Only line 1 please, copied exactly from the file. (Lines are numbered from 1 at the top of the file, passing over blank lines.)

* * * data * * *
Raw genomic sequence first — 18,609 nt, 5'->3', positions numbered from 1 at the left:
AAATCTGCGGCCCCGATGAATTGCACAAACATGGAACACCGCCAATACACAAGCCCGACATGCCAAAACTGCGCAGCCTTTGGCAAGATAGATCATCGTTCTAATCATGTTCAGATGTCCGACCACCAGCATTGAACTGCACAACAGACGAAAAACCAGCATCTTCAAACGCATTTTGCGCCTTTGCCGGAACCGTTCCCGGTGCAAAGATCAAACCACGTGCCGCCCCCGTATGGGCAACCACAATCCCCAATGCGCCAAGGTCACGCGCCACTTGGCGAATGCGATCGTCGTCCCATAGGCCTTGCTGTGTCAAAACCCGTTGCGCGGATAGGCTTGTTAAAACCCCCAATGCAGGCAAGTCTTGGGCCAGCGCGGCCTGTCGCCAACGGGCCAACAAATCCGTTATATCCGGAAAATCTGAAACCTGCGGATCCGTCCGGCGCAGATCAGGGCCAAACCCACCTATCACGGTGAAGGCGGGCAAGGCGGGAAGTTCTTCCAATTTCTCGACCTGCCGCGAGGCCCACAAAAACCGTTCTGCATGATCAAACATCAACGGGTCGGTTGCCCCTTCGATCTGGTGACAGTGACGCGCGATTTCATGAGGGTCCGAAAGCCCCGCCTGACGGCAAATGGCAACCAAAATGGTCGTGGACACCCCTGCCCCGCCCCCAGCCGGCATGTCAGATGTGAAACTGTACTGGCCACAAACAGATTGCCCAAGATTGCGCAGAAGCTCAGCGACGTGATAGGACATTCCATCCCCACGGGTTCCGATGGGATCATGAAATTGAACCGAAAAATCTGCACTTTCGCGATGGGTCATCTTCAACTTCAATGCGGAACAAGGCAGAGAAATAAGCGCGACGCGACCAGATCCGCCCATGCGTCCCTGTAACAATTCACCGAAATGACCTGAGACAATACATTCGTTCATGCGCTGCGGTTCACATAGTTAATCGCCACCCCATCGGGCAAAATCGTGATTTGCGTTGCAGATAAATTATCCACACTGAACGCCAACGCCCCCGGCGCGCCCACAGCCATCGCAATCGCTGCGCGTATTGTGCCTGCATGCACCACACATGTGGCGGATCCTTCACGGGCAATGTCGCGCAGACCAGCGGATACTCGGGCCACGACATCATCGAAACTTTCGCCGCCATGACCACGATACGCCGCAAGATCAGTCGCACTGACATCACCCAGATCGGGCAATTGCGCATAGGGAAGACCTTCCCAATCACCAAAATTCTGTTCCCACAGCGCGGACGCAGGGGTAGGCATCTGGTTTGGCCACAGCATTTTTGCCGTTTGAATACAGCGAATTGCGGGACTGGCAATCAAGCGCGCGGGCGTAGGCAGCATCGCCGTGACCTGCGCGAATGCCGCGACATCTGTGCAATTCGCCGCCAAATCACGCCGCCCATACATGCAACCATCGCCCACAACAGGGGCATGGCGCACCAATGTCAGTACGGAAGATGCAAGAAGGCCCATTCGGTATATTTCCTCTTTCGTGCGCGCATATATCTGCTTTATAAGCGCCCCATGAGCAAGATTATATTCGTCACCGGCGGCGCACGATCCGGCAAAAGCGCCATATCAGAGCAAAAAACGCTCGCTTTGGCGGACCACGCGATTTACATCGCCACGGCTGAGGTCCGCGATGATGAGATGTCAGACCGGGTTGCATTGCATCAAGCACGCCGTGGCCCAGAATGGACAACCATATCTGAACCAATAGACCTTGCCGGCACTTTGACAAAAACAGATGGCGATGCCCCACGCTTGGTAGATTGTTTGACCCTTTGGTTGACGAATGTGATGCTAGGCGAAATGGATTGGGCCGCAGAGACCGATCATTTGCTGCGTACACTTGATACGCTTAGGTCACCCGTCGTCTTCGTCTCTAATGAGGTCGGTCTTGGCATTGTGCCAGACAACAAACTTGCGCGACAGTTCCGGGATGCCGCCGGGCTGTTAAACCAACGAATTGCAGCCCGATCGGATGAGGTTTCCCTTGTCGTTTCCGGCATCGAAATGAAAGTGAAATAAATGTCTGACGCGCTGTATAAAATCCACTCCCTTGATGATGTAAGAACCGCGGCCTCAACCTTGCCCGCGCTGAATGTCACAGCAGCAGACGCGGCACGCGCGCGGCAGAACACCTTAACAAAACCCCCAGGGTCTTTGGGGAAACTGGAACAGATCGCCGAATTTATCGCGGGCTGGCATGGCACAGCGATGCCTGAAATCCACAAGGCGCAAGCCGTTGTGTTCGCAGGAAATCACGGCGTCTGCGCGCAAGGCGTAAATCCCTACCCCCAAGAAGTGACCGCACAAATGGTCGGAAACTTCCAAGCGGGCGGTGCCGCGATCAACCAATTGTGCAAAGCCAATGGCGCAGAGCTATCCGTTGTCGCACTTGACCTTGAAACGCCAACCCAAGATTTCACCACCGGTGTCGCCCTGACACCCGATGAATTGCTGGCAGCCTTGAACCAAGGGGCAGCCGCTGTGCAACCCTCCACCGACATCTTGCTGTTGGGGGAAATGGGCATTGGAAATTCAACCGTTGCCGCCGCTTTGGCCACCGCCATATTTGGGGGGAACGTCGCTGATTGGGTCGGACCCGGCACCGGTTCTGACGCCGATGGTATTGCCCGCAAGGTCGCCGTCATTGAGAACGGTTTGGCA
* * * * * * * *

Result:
Raw genomic sequence first — 18,609 nt, 5'->3', positions numbered from 1 at the left: